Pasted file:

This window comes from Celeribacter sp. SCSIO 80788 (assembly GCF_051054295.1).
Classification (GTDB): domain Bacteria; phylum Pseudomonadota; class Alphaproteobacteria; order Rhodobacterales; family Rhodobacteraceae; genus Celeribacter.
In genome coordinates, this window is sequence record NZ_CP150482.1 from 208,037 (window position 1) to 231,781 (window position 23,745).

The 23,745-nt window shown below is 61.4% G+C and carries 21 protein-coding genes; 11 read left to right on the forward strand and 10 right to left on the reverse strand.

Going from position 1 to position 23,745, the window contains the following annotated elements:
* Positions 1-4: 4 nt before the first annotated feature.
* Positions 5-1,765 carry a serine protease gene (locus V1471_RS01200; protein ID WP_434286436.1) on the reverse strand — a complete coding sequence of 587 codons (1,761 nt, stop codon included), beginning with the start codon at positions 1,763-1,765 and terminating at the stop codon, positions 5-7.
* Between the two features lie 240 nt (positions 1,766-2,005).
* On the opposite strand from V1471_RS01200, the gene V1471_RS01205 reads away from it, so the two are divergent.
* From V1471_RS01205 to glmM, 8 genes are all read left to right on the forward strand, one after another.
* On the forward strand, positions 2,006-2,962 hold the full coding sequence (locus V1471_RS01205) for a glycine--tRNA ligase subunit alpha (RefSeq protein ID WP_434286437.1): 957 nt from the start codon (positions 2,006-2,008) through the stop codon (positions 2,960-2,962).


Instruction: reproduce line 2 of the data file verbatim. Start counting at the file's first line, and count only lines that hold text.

Classification (GTDB): domain Bacteria; phylum Pseudomonadota; class Alphaproteobacteria; order Rhodobacterales; family Rhodobacteraceae; genus Celeribacter.